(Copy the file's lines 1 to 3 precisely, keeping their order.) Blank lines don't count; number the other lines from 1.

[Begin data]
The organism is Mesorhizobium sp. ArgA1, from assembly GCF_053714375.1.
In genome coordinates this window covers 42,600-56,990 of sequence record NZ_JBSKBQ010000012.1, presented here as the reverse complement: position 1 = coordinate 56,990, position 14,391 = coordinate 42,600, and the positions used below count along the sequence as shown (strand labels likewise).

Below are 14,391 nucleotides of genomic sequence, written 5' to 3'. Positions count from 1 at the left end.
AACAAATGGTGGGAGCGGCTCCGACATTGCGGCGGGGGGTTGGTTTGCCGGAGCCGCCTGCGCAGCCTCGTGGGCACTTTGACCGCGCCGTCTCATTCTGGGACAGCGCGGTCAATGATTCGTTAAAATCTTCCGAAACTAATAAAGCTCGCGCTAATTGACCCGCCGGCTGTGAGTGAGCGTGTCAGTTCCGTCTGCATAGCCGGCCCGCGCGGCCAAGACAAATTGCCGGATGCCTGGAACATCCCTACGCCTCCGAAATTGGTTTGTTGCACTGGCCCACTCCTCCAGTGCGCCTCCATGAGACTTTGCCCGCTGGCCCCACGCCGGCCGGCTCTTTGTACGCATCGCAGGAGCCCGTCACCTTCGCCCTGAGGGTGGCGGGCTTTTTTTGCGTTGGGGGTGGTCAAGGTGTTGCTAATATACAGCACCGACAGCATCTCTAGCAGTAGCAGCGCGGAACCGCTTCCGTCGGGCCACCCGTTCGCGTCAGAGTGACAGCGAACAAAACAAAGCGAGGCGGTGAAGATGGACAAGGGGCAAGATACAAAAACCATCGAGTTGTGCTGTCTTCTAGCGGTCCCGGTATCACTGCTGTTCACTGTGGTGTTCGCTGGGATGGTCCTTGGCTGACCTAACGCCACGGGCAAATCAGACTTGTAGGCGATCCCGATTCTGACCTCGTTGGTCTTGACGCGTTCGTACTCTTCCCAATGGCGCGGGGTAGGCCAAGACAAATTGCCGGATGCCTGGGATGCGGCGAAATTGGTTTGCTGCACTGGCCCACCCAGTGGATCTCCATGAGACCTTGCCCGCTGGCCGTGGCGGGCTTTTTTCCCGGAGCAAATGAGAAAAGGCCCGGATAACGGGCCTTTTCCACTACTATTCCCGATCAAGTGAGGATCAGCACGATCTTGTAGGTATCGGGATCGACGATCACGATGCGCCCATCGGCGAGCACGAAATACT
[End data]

The organism is Mesorhizobium sp. ArgA1, from assembly GCF_053714375.1.
In genome coordinates this window covers 42,600-56,990 of sequence record NZ_JBSKBQ010000012.1, presented here as the reverse complement: position 1 = coordinate 56,990, position 14,391 = coordinate 42,600, and the positions used below count along the sequence as shown (strand labels likewise).

Below are 14,391 nucleotides of genomic sequence, written 5' to 3'. Positions count from 1 at the left end.